Too Loud a Solitude

ATTENTION: Dispatches from a Land of Distraction BY Joshua Cohen. Random House. Hardcover, 576 pages. $28.

JUSTIN TAYLOR: Let’s start at the beginning. You started working as a journalist and a critic fairly young, fresh out of undergrad, yeah?

JOSHUA COHEN: 2001, yup. Just before 9/11, aka Ten Days After The Corrections Was Published.

The true beginning of the twenty-first century. You say in your introduction to your new book Attention: Dispatches from a Land of Distraction that you’d “always planned” on being a writer, but I get the sense that you didn’t always plan on this type of writing in particular. It was novels you had on your mind and then this just . . . happened?

I was an idiot. Still am an idiot. I believed everything I read: I believed that history was a guide to the present and future. If the novelists of the past wrote nonfiction to support the writing of their novels, then that’s what I’d do, too. It was “left-hand work.” Which soon also required my right hand. And eventually took over my life.

As it tends to do. I love talking to you, god knows, but us doing this necessarily means that there’s other work not getting done. Yours or mine. But stick with me here a second while we do your origin story. You finished college, The Corrections came out, the Towers fell, irony died, and then you left the country for Berlin. Was the feeling in Europe—and more to the point, the lived experience of the work—more like what you’d envisioned? I want to get a sense of what those years were like: where you were, how it shaped you, and why you came back.

Those years were strange and lonely. I was working as a foreign correspondent for The Forward, America’s oldest continuously published Jewish newspaper. It was a Yiddish paper that at that time published in three editions: English, Russian, and original-recipe mamaloshen. My beat was the east of Europe, Berlin and east of Berlin, and the typical Jewish stories there were: “Cemetery Desecrated!” Rather, all the stories that weren’t about cemeteries that had been desecrated were about people who were about to be put into cemeteries that were about to be desecrated: Holocaust survivors, now dying. I spent a lot of time—too much time for a kid in his early twenties—talking to the last of that generation, asking them stupid questions I regret now, like: “Happy that Communism’s over?”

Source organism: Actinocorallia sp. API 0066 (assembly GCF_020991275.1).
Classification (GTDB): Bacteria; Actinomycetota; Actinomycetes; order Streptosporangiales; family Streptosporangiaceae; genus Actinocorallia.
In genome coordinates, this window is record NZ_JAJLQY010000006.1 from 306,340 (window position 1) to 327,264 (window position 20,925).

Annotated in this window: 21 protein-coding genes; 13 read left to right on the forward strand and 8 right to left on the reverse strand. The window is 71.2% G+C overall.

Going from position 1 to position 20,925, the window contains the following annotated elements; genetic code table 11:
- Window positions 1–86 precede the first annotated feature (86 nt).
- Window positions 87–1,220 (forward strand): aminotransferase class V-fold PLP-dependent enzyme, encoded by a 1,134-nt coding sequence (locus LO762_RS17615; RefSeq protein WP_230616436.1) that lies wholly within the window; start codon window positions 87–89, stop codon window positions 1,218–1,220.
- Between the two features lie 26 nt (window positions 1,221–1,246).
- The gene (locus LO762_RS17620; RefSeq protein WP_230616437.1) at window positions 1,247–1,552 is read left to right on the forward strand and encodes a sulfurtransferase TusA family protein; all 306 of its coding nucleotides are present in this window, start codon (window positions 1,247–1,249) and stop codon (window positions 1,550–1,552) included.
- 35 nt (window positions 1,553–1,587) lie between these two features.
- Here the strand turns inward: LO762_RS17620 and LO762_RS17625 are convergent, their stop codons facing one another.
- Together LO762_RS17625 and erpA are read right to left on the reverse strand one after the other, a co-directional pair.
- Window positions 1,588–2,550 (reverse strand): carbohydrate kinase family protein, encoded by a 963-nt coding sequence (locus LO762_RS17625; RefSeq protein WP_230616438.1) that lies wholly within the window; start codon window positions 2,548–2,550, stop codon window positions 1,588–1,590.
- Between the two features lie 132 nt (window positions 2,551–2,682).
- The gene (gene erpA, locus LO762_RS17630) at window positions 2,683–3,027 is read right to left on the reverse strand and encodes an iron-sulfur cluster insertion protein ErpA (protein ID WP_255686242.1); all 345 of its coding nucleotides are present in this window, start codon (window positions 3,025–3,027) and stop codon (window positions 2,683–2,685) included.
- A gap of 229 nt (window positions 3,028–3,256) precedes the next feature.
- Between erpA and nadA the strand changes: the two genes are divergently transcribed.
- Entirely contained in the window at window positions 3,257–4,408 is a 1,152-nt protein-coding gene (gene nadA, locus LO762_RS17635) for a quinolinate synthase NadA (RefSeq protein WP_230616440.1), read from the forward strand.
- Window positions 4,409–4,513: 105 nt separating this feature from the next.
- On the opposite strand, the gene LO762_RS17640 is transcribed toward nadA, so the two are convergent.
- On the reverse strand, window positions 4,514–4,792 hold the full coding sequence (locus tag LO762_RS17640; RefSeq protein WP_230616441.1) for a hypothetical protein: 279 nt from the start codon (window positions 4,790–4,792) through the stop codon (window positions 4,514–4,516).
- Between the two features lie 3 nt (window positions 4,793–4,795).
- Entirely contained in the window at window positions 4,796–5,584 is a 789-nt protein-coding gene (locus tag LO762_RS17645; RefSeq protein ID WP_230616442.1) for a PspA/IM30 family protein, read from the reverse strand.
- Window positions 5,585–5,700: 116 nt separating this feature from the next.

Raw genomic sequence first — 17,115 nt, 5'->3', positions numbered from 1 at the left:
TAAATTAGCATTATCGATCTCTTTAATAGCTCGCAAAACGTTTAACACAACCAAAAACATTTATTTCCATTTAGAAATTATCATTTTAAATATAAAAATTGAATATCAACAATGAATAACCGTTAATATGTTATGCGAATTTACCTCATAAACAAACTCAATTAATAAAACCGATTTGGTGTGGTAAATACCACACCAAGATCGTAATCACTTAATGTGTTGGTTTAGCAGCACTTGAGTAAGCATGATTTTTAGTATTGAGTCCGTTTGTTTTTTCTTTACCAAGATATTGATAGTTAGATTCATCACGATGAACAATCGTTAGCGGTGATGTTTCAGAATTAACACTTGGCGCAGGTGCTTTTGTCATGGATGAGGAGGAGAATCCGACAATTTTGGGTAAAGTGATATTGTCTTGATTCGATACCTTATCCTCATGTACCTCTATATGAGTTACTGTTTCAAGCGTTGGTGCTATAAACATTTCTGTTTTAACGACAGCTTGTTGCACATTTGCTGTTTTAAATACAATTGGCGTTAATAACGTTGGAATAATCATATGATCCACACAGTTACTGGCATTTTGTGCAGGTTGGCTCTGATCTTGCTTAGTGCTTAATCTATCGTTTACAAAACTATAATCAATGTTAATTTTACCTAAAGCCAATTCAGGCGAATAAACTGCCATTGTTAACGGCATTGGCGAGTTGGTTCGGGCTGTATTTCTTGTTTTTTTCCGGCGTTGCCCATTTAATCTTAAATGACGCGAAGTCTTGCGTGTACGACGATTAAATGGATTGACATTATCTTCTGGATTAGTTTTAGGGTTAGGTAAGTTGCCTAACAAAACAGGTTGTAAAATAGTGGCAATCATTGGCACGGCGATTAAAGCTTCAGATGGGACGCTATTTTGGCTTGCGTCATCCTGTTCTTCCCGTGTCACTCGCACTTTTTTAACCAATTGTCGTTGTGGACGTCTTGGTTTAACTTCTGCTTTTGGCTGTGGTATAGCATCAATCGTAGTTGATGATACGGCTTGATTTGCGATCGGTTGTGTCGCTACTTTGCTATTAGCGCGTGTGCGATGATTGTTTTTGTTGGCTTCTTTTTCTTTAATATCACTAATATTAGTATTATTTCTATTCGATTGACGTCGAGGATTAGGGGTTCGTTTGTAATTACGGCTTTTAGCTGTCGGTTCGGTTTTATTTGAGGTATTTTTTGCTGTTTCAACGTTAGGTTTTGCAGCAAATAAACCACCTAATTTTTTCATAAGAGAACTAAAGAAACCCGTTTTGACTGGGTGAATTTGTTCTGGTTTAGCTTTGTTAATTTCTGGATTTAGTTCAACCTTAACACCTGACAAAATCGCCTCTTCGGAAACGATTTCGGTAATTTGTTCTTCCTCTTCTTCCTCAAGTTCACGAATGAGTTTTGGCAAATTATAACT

I came back to the States because I was tired of the travel. I was physically and emotionally exhausted. And The Forward—or I should say my editor there, Alana Newhouse—was giving me the chance to review books. To become “a literary critic.” That’s how all of my pieces ended, with the biographical line: “Joshua Cohen is a literary critic for The Forward,” and I remember my Uncle Dan calling me every week, after reading my latest piece, and saying, “Not bad, not bad—but still they call you ‘a literary critic,’ not ‘the literary critic’? When will they promote you from ‘a’ to ‘the’? I bet they’d make you ‘the’ if you for once wrote good things about Israel in simple sentences that are easy to read.”

Thankfully, I never had the balls to take this up with Alana. I was just at the start of figuring out which of my pretensions would save me, and which would be my ruin.

It sounds so far away and quaint now: the weekly deadline, the paper made of paper. But also the phone call! Landline to landline, I can hardly imagine it. When I think of that same time period, and especially of the shift to online writing, there’s almost a kind of . . . mourning? At first it seemed so liberating—there was no limit on space, no worry about the price of ink. But then it turned out that there was a different kind of limit being established, an ever-shrinking limit, it would seem, on people’s ability or willingness to pay attention.

I was a late adopter. And adopting late often means adopting hard. Meaning, I couldn’t just use this technology, I had to understand it, I had to understand why. The America I returned to, New York in 2006 and 2007, this was my “uncanny valley.” First off, everyone had phones. I didn’t have a phone. So I got a phone, I got a computer, I got an internet connection at home. No more internet cafes. That feeling of uncanniness lasted until the crash of 2008.

Which brings us around to this book you wrote, this nonfiction book, which seems to me to continue a line of inquiry traceable through your fiction, specifically Four New Messages and then Book of Numbers. Like it or not, you have become a dogged and astute chronicler and critic of the internet and the culture of distraction it engenders. But Attention also pays attention, a journalist’s or even a muckraker’s attention, to the real world. To the depredations of post-crash politics and economics, the resurrection of irony and the death of facts.

I can’t think of any other way to write—or any other way to live, for that matter—except in opposition. It’s the basic technique of Jewish culture: Take the enemy as subject. It’s pilpul in a way.

A Talmud scholar’s revenge. All this is reminding me of something you said in your introduction to the book: “The average computer user of good faith who seeks regularly to read the news online now has to exercise the type of critical acumen that scholars of literature have always reserved for the analysis of texts: an intense engagement that seeks out secret meanings, hidden biases, hidden agendas.”

It was around 2008, I think, that I first started noticing the word attention. Everyone was saying it, and I wanted to know what it meant—what it meant when someone said, “No one’s paying any attention to,” I don’t know, “climate change” or “subprime mortgages.” Or what it meant when someone said, “I don’t read novels; I can’t pay attention.” I wanted to know the word’s origins, and why the most current verb it most conventionally took was “to pay.” This was my way of understanding what had happened to my readers. Or to the readers I’d never have. Other writers of our generation tried to get at this reckoning through writing journalism about the rise of Netflix or Amazon, or through writing scripts for Netflix or Amazon. The choice was: Either chronicle the decline of literary culture or hasten it. Of course, to choose the former was to do the latter anyway. But I’m not sure that that was so clear to me at the time.